# Getting started
If you are new to Ontop and Virtual Knowledge Graphs, we encourage you to have a look at the official tutorial.
# Using Ontop
# Mapping designer
For editing and testing your mappings, you can use our plugin of the Protégé ontology editor (opens new window). You can download the latest stable release directly from Protégé. Alternatively, pre-releases can be found on Github (opens new window) and Sourceforge (opens new window).
Once your mappings and your ontology are ready, you can deploy your VKG as a SPARQL endpoint. The Ontop endpoint is available both as a CLI command (
ontop endpoint) and as a Docker image (opens new window).
You can also use the Ontop endpoint during development as it embeds a nice YASGUI client (opens new window) and an optional portal (since 4.0-beta-1) containing pre-defined queries.
# Command Line Interface
Want to materialize your VKG, convert your mappings into R2RML, bootstrap your mappings or start a SPARQL endpoint? You can use the CLI for that. It can be found on on Github (opens new window) and Sourceforge (opens new window).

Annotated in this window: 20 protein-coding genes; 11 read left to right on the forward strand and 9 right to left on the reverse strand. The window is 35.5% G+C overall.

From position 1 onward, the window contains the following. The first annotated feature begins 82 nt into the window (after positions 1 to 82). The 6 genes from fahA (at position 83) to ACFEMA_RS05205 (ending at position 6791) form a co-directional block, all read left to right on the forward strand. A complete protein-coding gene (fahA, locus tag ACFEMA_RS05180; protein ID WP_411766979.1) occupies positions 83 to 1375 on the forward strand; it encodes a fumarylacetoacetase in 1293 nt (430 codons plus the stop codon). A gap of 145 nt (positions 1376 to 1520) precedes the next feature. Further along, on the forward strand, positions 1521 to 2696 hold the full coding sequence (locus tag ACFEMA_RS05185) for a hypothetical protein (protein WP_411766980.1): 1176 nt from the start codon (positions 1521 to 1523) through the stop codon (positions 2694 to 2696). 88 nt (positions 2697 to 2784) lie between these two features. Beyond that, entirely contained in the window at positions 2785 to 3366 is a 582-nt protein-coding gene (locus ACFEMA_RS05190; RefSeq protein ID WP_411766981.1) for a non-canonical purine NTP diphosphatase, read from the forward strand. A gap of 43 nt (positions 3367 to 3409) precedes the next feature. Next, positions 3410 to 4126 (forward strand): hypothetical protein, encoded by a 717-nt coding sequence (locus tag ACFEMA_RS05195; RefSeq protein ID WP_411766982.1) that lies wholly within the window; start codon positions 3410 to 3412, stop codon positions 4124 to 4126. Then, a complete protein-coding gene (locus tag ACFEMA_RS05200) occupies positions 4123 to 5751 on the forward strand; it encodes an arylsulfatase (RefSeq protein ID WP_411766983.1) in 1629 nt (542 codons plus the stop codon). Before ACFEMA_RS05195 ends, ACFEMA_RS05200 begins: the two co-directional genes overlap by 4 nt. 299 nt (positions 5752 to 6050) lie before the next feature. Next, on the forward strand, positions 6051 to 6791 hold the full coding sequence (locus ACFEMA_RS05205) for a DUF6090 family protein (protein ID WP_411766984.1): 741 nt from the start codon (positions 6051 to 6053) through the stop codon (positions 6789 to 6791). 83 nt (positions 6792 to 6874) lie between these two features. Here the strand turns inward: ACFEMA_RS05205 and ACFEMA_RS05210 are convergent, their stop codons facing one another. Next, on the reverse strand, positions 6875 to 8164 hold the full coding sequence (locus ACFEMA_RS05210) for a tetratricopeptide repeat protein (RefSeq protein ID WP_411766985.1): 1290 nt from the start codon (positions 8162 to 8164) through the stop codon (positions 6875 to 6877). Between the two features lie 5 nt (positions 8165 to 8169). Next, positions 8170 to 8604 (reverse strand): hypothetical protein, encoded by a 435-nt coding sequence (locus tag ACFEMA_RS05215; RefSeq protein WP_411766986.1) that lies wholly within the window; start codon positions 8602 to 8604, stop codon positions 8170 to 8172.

# Former solutions
Historically, Ontop has been made available under other means that we don't recommend anymore.
# Java API (not recommended)
It remains possible to use Ontop as a Java API through RDF4J (opens new window) although we recommend the HTTP SPARQL endpoint as a first option (think of a microservice). Why? Because such a Java API would add many dependencies to your project and constraint you to use certain versions of Java.
Ontop-rdf4j is available on Maven Central (opens new window).
# RDF4J workbench (not supported anymore)
Our first solution for deploying Ontop as SPARQL endpoint has been through the RDF4J workbench. It has several UX issues, mainly because Ontop is working with files (for the mapping and the ontology) while the normal use cases of RDF4J workbench do not. We recommend you use the Ontop endpoint as a first option.